What is a Zoster Virus?

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  • Written By: Mary McMahon
  • Edited By: O. Wallace
  • Last Modified Date: 17 January 2020
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A zoster virus is a member of the Herpesviridae family. Varicella zoster is a form which can cause chickenpox, and it can also remain latent in the body, causing herpes zoster, a painful condition which is also known as shingles. While the zoster virus is a member of the herpes family, it is not the same thing as genital herpes, and it is not transmitted through sexual contact.

In children, infection with varicells zoster leads to the development of chickenpox, a condition which eventually clears on its own, but the virus remains in the nervous system. In some cases, the virus can awaken from its dormant state and cause problems with the nervous system, characterized by painful skin outbreaks. Herpes zoster can appear over and over again, and it can have some very serious complications, including neuropathy.

There is no way to predict when a herpes zoster outbreak will occur in someone who harbors the zoster virus. Depression of the immune system appears to make outbreaks more common, as do factors such as stress. In some people, an outbreak is experienced once and it never recurs, while others may develop shingles on multiple occasions. The zoster virus can be controlled in the body with the use of antiviral drugs which are designed to suppress outbreaks.


Some individuals with a latent zoster virus infection develop conditions which are different from shingles. In some cases, the virus attacks the nerves of the eye, and it can also demyelinate nerves, causing profound neurological problems including paralysis and constant pain. Encephalitis can also develop as a result of zoster infection, as can problems with the ears and face.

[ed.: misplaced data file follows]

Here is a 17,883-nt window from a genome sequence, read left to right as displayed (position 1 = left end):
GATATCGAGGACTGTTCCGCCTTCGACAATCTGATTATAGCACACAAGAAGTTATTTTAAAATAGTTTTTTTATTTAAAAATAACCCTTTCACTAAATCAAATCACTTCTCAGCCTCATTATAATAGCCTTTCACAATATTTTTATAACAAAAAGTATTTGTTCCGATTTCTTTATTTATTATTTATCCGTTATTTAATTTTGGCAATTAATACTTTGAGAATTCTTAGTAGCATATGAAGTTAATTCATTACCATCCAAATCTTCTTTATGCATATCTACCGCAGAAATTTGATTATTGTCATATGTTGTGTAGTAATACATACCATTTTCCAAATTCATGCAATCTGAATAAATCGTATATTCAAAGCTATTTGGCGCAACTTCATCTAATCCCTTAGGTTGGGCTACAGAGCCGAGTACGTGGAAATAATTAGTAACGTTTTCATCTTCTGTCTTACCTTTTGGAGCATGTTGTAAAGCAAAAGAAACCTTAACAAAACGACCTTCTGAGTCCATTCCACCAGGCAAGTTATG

Varicella zoster is highly contagious, and it is a very common childhood infection. As a result, many people carry the zoster virus in a dormant form in their bodies. Adults who have not been infected with chickenpox may opt to receive a vaccine which introduces antibodies so that they cannot be infected, as cases of chickenpox in adults can be very severe or even deadly. Someone who has not had chickenpox can develop it after coming into contact with a shingles patient who has open sores.

Pregnant women, people with compromised immune systems such as AIDS patients and cancer patients, and the elderly can experience very serious complications as a result of a zoster virus flareup. It is important to receive the appropriate treatment, and to take prophylactic antiviral drugs if a doctor recommends the use of such drugs.



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